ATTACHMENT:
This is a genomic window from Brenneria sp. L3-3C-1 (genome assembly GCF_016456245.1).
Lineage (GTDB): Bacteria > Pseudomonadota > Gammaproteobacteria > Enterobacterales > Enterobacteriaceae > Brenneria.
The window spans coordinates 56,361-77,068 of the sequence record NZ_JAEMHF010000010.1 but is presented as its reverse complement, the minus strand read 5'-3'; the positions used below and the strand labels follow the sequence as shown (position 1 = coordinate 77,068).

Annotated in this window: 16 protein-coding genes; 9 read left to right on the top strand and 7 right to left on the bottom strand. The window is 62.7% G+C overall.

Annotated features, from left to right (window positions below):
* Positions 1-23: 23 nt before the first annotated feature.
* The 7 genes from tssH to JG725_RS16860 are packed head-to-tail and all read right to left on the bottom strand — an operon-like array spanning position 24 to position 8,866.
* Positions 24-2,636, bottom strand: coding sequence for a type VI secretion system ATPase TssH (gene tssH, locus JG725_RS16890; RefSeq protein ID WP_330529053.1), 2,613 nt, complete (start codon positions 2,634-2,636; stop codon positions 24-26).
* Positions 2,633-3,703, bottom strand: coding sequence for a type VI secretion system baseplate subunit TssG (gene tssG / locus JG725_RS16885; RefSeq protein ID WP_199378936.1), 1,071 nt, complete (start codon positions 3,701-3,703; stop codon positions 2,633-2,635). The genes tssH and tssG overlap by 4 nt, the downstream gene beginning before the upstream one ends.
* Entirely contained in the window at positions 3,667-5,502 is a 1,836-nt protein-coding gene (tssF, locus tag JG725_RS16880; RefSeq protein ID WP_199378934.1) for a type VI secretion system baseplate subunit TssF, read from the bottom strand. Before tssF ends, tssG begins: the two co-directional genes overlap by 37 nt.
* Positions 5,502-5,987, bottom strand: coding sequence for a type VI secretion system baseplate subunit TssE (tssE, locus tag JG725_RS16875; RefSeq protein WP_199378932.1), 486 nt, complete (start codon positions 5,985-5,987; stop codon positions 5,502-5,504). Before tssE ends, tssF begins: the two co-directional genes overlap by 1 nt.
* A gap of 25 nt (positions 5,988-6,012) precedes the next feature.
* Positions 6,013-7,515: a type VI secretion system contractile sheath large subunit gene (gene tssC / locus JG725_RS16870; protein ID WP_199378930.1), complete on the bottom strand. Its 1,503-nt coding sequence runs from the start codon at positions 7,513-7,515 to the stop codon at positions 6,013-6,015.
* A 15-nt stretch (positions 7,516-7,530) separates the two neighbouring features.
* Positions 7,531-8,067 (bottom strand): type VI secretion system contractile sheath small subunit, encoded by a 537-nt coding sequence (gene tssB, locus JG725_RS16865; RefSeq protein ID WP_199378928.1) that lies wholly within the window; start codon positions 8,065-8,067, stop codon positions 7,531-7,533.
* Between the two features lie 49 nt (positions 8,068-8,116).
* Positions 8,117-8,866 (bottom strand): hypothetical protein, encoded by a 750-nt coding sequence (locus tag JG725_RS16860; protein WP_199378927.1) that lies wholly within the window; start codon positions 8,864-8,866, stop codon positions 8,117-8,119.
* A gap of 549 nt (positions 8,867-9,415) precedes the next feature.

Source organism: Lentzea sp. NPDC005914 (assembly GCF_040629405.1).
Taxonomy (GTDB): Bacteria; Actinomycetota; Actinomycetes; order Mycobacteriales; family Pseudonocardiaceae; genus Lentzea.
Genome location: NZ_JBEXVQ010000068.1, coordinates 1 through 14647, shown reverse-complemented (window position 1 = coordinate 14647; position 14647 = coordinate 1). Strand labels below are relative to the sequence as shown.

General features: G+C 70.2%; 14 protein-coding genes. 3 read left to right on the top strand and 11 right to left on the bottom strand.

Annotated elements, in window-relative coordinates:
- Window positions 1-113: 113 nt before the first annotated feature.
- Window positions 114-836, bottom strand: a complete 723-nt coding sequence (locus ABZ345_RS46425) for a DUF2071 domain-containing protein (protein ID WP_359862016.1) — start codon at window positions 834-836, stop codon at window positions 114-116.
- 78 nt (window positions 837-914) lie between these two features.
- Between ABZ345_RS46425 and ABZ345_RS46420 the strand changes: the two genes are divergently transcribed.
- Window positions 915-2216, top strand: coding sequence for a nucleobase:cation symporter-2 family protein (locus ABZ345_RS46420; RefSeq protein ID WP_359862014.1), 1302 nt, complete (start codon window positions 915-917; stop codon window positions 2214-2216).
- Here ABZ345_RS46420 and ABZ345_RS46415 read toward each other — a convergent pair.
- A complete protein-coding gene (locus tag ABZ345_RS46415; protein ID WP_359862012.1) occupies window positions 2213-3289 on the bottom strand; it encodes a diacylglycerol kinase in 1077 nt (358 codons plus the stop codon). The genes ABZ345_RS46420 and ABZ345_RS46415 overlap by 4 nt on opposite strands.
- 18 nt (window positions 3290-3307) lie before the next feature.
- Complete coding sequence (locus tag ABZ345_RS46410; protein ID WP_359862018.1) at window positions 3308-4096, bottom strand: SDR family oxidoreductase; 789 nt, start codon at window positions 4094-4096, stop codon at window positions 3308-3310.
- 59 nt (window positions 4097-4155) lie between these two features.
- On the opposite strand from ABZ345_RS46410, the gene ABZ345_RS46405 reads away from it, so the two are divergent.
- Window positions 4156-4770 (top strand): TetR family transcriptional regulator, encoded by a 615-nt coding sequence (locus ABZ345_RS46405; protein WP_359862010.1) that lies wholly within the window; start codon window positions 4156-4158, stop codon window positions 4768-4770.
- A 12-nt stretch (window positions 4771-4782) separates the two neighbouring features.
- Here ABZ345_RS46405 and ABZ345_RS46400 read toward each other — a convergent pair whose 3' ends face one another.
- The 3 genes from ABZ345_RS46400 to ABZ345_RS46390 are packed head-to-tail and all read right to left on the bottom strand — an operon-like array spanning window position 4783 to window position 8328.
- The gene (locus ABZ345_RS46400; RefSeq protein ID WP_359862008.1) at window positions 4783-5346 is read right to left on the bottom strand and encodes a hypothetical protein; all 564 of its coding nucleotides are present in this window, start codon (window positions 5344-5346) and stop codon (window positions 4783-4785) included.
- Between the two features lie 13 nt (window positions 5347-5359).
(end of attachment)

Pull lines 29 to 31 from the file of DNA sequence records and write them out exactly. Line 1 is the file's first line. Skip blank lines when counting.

- Here ABZ345_RS46420 and ABZ345_RS46415 read toward each other — a convergent pair.
- A complete protein-coding gene (locus tag ABZ345_RS46415; protein ID WP_359862012.1) occupies window positions 2213-3289 on the bottom strand; it encodes a diacylglycerol kinase in 1077 nt (358 codons plus the stop codon). The genes ABZ345_RS46420 and ABZ345_RS46415 overlap by 4 nt on opposite strands.
- 18 nt (window positions 3290-3307) lie before the next feature.